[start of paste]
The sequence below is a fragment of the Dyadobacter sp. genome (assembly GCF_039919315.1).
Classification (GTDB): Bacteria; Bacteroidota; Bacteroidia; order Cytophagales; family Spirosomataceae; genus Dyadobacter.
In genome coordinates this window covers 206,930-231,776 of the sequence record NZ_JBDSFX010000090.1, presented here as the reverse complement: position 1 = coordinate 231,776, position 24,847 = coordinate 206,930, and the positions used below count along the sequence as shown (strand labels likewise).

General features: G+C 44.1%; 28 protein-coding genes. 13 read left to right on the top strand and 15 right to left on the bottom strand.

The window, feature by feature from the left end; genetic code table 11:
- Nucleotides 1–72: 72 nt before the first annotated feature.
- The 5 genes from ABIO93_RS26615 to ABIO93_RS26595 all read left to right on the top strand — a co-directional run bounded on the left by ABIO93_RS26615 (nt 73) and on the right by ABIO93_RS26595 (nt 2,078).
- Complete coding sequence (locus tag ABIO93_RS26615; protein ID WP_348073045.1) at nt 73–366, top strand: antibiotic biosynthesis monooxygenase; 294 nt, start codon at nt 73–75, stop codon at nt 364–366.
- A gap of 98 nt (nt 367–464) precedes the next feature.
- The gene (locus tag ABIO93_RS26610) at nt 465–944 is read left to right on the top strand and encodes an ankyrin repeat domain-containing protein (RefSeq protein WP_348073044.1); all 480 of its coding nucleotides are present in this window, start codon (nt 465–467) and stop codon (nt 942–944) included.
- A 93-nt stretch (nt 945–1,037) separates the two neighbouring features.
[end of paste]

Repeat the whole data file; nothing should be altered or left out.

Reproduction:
The sequence below is a fragment of the Dyadobacter sp. genome (assembly GCF_039919315.1).
Classification (GTDB): Bacteria; Bacteroidota; Bacteroidia; order Cytophagales; family Spirosomataceae; genus Dyadobacter.
In genome coordinates this window covers 206,930-231,776 of the sequence record NZ_JBDSFX010000090.1, presented here as the reverse complement: position 1 = coordinate 231,776, position 24,847 = coordinate 206,930, and the positions used below count along the sequence as shown (strand labels likewise).

General features: G+C 44.1%; 28 protein-coding genes. 13 read left to right on the top strand and 15 right to left on the bottom strand.

The window, feature by feature from the left end; genetic code table 11:
- Nucleotides 1–72: 72 nt before the first annotated feature.
- The 5 genes from ABIO93_RS26615 to ABIO93_RS26595 all read left to right on the top strand — a co-directional run bounded on the left by ABIO93_RS26615 (nt 73) and on the right by ABIO93_RS26595 (nt 2,078).
- Complete coding sequence (locus tag ABIO93_RS26615; protein ID WP_348073045.1) at nt 73–366, top strand: antibiotic biosynthesis monooxygenase; 294 nt, start codon at nt 73–75, stop codon at nt 364–366.
- A gap of 98 nt (nt 367–464) precedes the next feature.
- The gene (locus tag ABIO93_RS26610) at nt 465–944 is read left to right on the top strand and encodes an ankyrin repeat domain-containing protein (RefSeq protein WP_348073044.1); all 480 of its coding nucleotides are present in this window, start codon (nt 465–467) and stop codon (nt 942–944) included.
- A 93-nt stretch (nt 945–1,037) separates the two neighbouring features.